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Five ways to get money for your business

Starting your own company can be a costly business. Knowing where to find the funding will have a huge impact on whether your idea is viable.

Check out these funding sources and see if any of them could be relevant to your business plan.

1. Personal savings

For anyone with cash tucked away for a rainy day, personal savings can be one of the cheapest and easiest ways to inject funds into your business. It will only cost you the interest that will be missed on your savings - as long as the business does well.


  • No interest to pay
  • You don't give up any control
  • You don't have to convince anyone else


  • If the business fails, you lose your savings
  • Only an option if you have already been able to save.

2. Factoring

A common cash-flow problem for small companies is getting clients to pay up. Factoring is an efficient way of doing this by essentially ‘selling’ your invoices to a specialist company that will chase your clients on your behalf. The result: you get paid on time and have healthy cash flow. You won't get an extra cash injection, but getting the money you're owed quickly could be key to expanding effectively.


  • Provides near-instant invoice payments
  • Frees up your time (no more chasing customers for payment)
  • Many factoring companies offer a trial period, so you can see if it is right for you before you commit


  • You'll have to give up some of your revenue
  • It's not a way to raise money to start up or expand - you're only getting what you already earned

3. Commercial mortgages

A mortgage is a type of loan used to buy land or buildings. You can also take out a mortgage on property you already own, allowing you to make use of the money tied up in it.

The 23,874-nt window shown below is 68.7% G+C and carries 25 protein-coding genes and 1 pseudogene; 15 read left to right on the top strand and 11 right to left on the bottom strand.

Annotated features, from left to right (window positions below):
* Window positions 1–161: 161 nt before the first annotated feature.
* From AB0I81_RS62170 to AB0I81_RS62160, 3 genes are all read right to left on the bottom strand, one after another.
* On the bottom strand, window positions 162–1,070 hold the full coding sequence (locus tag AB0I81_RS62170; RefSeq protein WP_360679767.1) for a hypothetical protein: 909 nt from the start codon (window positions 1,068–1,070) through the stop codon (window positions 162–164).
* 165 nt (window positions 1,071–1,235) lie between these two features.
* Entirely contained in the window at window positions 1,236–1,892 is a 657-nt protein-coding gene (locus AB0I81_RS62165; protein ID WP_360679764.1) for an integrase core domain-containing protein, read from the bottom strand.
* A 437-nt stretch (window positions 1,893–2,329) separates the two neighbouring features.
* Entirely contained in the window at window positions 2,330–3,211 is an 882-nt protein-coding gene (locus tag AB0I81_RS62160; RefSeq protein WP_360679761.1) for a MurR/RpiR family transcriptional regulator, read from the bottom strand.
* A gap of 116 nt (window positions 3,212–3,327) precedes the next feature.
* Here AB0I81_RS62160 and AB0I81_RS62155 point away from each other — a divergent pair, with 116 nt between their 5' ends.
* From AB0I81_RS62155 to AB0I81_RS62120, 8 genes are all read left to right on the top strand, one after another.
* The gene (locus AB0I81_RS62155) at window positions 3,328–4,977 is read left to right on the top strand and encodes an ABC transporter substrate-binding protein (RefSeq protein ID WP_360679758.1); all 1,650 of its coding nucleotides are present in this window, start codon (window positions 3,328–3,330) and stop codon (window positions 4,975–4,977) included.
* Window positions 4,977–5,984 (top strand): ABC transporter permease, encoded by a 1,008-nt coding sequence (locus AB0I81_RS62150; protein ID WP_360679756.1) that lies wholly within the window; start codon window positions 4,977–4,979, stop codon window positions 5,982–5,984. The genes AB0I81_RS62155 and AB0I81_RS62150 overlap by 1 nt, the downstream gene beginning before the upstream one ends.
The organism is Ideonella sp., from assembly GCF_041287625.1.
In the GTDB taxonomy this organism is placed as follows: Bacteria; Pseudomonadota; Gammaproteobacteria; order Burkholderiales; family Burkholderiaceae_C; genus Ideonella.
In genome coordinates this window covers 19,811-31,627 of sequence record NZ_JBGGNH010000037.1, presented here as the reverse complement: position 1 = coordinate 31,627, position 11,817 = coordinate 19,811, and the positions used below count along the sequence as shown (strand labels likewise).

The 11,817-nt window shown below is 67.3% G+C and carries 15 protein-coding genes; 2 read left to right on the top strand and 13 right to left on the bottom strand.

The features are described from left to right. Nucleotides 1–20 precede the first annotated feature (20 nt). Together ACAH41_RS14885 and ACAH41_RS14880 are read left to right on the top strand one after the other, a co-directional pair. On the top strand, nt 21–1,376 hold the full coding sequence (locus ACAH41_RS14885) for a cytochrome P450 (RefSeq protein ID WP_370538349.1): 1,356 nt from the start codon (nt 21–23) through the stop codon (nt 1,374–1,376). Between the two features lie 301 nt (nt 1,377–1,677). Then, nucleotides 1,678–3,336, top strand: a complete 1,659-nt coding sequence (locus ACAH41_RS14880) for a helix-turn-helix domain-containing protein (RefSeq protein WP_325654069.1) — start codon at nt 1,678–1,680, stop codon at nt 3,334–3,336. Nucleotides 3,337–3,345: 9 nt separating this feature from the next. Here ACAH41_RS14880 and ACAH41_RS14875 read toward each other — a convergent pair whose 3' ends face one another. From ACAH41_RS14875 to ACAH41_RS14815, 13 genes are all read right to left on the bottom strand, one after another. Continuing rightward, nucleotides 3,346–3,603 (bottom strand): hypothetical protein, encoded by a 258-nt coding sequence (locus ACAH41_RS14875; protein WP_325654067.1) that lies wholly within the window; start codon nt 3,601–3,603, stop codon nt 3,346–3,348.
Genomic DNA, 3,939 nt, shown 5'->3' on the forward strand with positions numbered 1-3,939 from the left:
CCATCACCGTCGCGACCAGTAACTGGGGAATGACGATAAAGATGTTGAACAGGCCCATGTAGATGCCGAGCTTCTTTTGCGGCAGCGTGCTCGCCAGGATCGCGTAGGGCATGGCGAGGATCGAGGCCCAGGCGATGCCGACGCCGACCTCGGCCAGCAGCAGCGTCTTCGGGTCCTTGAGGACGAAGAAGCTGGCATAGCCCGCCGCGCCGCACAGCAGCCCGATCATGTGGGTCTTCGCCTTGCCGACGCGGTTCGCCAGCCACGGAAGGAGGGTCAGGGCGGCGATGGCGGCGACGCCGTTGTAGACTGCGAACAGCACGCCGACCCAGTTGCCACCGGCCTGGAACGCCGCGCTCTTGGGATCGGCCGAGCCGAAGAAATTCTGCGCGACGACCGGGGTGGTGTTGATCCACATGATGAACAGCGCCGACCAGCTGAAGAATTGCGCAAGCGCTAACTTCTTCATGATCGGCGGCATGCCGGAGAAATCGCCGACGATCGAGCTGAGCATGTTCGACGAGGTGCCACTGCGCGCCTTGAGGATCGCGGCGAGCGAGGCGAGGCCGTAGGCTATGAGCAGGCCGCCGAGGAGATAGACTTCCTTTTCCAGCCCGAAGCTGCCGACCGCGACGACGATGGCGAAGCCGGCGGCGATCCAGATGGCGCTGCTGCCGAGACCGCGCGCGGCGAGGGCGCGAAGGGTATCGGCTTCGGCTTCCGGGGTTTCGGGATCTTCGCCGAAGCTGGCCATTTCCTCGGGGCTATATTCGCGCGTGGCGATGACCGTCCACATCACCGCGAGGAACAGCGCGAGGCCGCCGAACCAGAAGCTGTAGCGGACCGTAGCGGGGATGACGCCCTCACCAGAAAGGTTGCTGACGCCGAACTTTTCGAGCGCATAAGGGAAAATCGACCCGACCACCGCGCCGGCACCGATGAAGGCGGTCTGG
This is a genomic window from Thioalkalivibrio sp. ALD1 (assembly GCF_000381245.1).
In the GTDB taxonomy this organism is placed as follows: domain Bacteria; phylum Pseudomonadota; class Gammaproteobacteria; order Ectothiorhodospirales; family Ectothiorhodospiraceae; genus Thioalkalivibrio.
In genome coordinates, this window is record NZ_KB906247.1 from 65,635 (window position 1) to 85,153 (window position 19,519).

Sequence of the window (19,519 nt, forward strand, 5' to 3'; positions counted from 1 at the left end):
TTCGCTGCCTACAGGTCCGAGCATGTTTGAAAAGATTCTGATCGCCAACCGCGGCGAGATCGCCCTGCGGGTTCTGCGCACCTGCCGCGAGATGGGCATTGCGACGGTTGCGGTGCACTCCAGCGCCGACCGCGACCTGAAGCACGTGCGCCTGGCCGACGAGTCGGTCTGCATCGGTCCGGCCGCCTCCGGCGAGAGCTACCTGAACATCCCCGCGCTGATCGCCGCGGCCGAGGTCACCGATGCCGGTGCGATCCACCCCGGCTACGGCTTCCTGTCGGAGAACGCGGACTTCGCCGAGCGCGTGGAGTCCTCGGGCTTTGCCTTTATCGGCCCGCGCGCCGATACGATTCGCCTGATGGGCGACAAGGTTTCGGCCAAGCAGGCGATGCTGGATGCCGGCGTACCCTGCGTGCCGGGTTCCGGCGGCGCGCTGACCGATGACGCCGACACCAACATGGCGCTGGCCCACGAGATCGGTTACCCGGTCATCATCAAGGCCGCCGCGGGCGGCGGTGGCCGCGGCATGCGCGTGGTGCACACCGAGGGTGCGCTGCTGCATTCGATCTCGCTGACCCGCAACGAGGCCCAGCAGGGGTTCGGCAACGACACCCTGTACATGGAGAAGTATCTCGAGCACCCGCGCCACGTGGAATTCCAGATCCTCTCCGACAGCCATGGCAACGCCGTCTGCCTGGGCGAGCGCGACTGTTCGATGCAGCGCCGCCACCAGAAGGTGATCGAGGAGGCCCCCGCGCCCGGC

• Offers tax benefits
  • You will no longer be at the mercy of a landlord
  • Tailored to suit your repayment expectations and budget
  • Limits capital expenditure, freeing up cash for business ventures
  • Could be cheaper than renting


  • If you can't keep up, you could lose your premises
  • You'll be responsible for upkeep of any property you buy
  • Requires you to have the money for a deposit

4. Venture capital

This is the idea behind TV series Dragons’ Den: selling a stake in the business for cash.

Be warned though: most venture capitalists shy away from providing start-up cash and look to buy into a business when it requires second-stage funding to take it to the next level.


  • Some venture capitalists may help steer your business in the right direction
  • The investor is taking on some of the risk
  • Investment can help to convince others of the strenght of your business


  • You'll have to give up some control of your business
  • You're unlikely to get funding for a start-up
  • You'll have to negotiate a good deal with an experienced businessperson
  • Investment deals may come with extra terms and conditions

5. Business loan

It is quite common for company start-ups to approach a lender for a business loan.

A lender will want to see a detailed business plan before handing over any cash. They may also expect the loan to be secured against some form of collateral, an asset such as property, that could be forfeited if the business becomes insolvent. Be warned though, securing a loan against property is risky.


  • People tend to feel more comfortable with a loan because they have a greater understanding of them
  • Having to convince a lender to take the risk can help identify problems with your business


  • You'll have to make repayments - whether business is going well or not
  • Ultimately, you'll pay back more than you borrow
  • A secured loan could put your assets at risk

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